.Attach one of the two partitions to this
block with some double-sided tape. ( Both of
these partitions will be cut the same way,
with the same exact setup.)
Pos i ti oni ng Angle- Block Carri er
R; P fenoe i

Angl e-bl ock carri er,

1 %" hi gh 2W' wi de
8' l ong
Sawbl ade
Distance from fence
to sawbl ade i s

PHOTO B: Cut a
compl ementary
60-degree angl e
on the ends of the
top partition
("A" on p. ..
WI N E R A C K 47
auxil iary block
angl es the top
and bottom
partitions to cut
the corners of
one edge at
90 degrees to the
60-degree bevel.
48 WI N E R A C K
.With the blade at 90 degrees to the
table, set the rip fence 1 1Y6 in. away from the
blade. Then run the partition through (see
photo Repeat the procedure for the
other partition. (Use "Exact Partition Sizes"
on p. 44 to check that you've got your angles
oriented properly. )
Before you glue the partitions in place, do a
dry assembly to check the ft.
Stand the box on end.
Starting at the bottom, place the parti
tions in the box one on top of the other
(see photo D) .
The accumulating weight of the parti
tions will spread the sides of the box a little,
which is good since it will allow room for
the last partition to be inserted. However, it
will make it look as though nothing fits
right, since the partitions are settling toward
the bottom of the box. Don't worry.
Take some clamps and, working from the
bottom up, position them front and back
across the box at the joint of each partition.
PHOTO As you stack the partitions in
the box, the sides will bow a little bit,
making it easy to i nsert the top partition.
Lightly tighten the clamps as you go until
the partitions fll up the space. If all the par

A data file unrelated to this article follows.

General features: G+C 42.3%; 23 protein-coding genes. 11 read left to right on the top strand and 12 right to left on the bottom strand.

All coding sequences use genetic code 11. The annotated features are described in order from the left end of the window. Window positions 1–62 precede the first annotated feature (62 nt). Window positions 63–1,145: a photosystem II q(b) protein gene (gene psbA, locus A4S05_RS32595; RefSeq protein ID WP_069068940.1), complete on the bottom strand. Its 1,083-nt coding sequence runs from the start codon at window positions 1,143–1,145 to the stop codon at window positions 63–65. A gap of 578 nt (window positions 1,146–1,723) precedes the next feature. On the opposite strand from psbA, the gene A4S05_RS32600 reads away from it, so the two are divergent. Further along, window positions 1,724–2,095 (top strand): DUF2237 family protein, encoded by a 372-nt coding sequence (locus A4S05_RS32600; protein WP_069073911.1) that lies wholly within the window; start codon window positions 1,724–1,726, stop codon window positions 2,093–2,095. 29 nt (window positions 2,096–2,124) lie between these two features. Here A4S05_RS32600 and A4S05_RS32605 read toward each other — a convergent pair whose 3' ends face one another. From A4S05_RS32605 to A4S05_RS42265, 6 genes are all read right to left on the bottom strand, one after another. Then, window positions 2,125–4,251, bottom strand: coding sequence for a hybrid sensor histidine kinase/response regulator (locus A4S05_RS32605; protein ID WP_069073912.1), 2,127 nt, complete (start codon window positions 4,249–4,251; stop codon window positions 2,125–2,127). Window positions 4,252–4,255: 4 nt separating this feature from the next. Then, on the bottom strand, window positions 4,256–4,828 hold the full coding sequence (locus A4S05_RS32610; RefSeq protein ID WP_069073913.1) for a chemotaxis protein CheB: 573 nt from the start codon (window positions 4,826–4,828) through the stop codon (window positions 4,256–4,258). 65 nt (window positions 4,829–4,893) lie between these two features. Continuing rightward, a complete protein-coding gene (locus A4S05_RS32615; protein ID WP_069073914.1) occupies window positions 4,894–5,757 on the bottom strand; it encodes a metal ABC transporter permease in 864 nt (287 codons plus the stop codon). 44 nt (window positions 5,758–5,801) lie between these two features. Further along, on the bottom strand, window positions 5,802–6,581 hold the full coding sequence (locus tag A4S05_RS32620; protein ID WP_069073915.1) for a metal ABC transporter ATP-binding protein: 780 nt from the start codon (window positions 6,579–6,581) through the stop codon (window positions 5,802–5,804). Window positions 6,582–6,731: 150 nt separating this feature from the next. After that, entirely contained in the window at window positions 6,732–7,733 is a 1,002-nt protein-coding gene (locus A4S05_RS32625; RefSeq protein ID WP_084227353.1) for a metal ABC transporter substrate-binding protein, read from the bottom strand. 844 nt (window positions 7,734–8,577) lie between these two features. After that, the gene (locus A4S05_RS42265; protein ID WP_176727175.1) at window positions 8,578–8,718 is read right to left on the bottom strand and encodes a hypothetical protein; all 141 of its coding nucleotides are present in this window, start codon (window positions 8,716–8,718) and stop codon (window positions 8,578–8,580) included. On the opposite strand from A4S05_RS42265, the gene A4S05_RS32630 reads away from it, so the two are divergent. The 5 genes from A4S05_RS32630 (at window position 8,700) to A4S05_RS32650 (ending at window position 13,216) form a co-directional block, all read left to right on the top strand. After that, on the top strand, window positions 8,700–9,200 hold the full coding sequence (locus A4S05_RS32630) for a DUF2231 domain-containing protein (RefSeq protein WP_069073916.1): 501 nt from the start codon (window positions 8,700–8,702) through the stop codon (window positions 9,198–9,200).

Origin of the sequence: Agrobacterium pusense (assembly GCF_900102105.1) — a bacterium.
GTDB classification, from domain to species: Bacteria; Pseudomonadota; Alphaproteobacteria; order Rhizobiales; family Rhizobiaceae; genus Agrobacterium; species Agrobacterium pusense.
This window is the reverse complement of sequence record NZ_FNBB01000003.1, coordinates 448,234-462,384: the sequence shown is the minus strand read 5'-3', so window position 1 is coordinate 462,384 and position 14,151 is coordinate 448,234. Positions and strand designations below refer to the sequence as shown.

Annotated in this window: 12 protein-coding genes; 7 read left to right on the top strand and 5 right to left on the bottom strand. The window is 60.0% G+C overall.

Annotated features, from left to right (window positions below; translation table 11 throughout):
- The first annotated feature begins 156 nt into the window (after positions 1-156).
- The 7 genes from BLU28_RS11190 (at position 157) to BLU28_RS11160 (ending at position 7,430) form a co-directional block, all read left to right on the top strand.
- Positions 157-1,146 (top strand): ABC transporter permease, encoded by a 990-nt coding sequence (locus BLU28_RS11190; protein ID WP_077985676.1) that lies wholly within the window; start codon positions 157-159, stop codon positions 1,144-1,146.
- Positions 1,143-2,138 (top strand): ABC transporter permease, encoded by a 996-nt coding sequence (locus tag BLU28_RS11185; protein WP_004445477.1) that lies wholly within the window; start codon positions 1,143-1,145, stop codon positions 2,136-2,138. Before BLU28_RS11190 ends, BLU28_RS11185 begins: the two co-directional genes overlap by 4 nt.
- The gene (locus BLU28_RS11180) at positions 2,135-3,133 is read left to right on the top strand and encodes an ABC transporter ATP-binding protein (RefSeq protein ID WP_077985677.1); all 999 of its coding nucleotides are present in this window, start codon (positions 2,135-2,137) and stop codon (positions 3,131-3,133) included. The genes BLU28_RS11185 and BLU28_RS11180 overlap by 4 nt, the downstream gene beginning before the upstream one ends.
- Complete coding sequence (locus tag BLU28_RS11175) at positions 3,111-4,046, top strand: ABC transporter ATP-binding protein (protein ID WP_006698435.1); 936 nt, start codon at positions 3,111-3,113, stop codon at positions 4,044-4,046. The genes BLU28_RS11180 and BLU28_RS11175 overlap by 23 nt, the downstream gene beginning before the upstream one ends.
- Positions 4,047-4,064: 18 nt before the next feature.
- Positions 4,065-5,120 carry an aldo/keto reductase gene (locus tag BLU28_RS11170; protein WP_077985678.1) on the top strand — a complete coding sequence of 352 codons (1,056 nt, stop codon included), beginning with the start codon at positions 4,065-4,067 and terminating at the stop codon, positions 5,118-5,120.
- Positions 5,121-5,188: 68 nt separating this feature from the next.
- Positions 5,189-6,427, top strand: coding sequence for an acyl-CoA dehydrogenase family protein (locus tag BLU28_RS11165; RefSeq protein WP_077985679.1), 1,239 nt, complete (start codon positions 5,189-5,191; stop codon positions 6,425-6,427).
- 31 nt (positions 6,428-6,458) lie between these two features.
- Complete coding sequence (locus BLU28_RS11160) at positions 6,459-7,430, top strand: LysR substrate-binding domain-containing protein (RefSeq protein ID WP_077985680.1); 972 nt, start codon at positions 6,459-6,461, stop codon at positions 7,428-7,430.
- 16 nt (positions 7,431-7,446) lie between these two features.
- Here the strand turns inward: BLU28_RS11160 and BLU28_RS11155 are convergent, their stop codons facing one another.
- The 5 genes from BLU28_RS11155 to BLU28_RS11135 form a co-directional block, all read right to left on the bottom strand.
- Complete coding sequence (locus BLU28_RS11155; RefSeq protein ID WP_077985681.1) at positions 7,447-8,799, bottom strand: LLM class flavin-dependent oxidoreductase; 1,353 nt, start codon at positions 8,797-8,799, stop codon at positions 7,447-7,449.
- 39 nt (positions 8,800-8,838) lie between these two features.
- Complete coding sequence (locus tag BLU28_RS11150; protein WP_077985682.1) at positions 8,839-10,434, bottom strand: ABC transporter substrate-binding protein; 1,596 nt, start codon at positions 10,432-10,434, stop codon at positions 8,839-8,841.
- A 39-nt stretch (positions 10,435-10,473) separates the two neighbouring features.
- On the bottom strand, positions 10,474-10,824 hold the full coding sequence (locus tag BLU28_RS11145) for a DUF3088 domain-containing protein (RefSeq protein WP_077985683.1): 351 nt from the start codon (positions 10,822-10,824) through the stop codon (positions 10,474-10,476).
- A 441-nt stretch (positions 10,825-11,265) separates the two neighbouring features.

titions have been cut correctly, they will lie
nicely one on top of the other with all the
intersecting joints tight.
Just to be sure, check that the box is the
same width in the center as it is at the top
and at the bottom; also, check the diagonals
to be sure it is square.
Once you are satisfed with the fit,
remove the partitions and finish-sand them
to 1 50 grit.
hi s piece is fi ni shed front and back so it can
be pl aced i n a vari ety of pl aces. It doesn't have
to be pl aced agai nst a wal l . I t's about the ri ght
hei ght to si t at the end of some base cabi nets
or even lie on its side on a counter. I ' m sure it
woul d fit in just fi ne in other rooms in the
7. Starting at the bottom again, carefully
apply a light bead of glue down the center of
each end of the first partition and place it in
the box. Remember that the partitions are
set in % in. front and back from the edges of
the box. Make sure to keep glue away from
the last inch or so of the edge at the front
and back. This will be plenty of glue to hold
things together, and this way it shouldn't
make a mess (which otherwise would be
very dificult to clean up) .
. Continue gluing and installing partitions
until they are all in. The box should spread a
little like before, and you should have no
problem getting the top partition in without
smearing glue on the inside of the box. If it's
tight, just spread the sides a little with your
hands and it should be fine.
.Clamp it up just as you did during the
dry assembly and check for square (see
photo That's it!
house, not just the kitchen. So experiment a
littl e; try it in a few pl aces unti l it feel s right.
Just remember the precautions about tem
perature, l i ght, and movement menti oned i n
the chapter i ntroducti on. You want your wi ne
to taste as good as it l ooks i n thi s rack.
This is a very difcult piece to spray finish
(or oil for that matter) . The compartments
created by the partitions make it dificult to
get the fnish inside. But like an old cabinet
maker I used to know once said, it's also dif
ficult for anyone to see if it's finished in
there! So I ended up spraying it the best I
could with some satin lacquer. It looks
fne-but don't you dare pull out a bottle
just to see how well it's finished inside.
PHOTO E: Cl amp the case sides together at each partition
joi nt, both front and back. The cl amping wi l l make the top
partition joint snug.
WI N E R A C K 49